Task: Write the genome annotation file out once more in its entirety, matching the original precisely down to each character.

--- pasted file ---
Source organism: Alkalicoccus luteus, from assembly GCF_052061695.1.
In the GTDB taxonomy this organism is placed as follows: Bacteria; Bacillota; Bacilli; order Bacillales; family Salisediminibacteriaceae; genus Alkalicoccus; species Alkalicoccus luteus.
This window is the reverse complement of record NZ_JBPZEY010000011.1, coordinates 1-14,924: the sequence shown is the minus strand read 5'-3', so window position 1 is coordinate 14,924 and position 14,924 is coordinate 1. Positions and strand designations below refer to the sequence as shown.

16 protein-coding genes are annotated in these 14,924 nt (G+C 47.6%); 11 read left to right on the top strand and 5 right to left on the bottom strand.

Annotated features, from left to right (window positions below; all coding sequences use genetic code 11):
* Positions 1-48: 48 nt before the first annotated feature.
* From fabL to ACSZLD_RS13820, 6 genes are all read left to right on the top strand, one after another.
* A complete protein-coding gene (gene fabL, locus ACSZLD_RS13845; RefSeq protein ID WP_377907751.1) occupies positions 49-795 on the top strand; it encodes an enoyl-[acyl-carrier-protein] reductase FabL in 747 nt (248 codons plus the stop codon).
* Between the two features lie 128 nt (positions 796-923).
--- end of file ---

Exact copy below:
Source organism: Alkalicoccus luteus, from assembly GCF_052061695.1.
In the GTDB taxonomy this organism is placed as follows: Bacteria; Bacillota; Bacilli; order Bacillales; family Salisediminibacteriaceae; genus Alkalicoccus; species Alkalicoccus luteus.
This window is the reverse complement of record NZ_JBPZEY010000011.1, coordinates 1-14,924: the sequence shown is the minus strand read 5'-3', so window position 1 is coordinate 14,924 and position 14,924 is coordinate 1. Positions and strand designations below refer to the sequence as shown.

16 protein-coding genes are annotated in these 14,924 nt (G+C 47.6%); 11 read left to right on the top strand and 5 right to left on the bottom strand.

Annotated features, from left to right (window positions below; all coding sequences use genetic code 11):
* Positions 1-48: 48 nt before the first annotated feature.
* From fabL to ACSZLD_RS13820, 6 genes are all read left to right on the top strand, one after another.
* A complete protein-coding gene (gene fabL, locus ACSZLD_RS13845; RefSeq protein ID WP_377907751.1) occupies positions 49-795 on the top strand; it encodes an enoyl-[acyl-carrier-protein] reductase FabL in 747 nt (248 codons plus the stop codon).
* Between the two features lie 128 nt (positions 796-923).